The Psychology of Commodity Trading

If you’re going to trade commodities profitably, it’s vital that you understand the inner workings and psychology of commodity trading and the market participants, as well as what actually goes on in the pits. By having an understanding of what goes on in the pits and with the floor brokers, as well as with your own broker on the trading desk, you’ll be able to empathize with them and know when to ask for more and when to ask for less. Knowing what your brokers can do for you and what is beyond their power makes them appreciate you and consider you an ally. It puts you on their favorite clients list, [which is] not a bad place to be. It’s always a good idea to have your broker like you because he or she will look after you better. While any ethical broker should, and generally does, do his/her best for each client, chances are that they would tend to go above and beyond what’s expected of them if you take the time to establish a rapport.

You don’t have to move in together, but just show that you’re making an effort to understand what they do and how they do it. The best brokers will call you when they see an opportunity or, in other cases, a problem, with your account. They will be quicker to do this if they like you. They can tell you what trades are simply not a good idea, help you understand terminology and even decipher the various industry reports, and a lot more. Even better, brokers like clients who have a basic understanding and try to learn the workings of the market. When you have that understanding you have an instant edge over the vast majority of novice commodities traders.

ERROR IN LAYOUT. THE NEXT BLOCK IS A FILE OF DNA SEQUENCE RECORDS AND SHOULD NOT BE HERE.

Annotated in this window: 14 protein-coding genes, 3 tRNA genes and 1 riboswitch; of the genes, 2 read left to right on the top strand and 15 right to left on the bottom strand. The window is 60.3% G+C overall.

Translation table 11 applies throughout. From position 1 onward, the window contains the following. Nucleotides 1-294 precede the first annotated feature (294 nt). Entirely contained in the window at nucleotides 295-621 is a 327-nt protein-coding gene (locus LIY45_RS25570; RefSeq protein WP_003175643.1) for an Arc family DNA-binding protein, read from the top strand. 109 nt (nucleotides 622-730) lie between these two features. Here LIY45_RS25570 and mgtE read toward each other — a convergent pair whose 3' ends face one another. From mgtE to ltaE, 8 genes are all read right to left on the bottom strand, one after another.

Kevin Kerr
for Markets and Money

Kevin Kerr

Kevin Kerr's unparalleled expertise in futures and commodities has made him a regular contributor to news outlets like CNN fn, CNBC and CBS Marketwatch, where he's been quoted in over 500 articles. Now, as a contributing editor to Outstanding Investments, he uses his extensive knowledge and connections to uncover blockbuster natural resource investments.

Kevin Kerr

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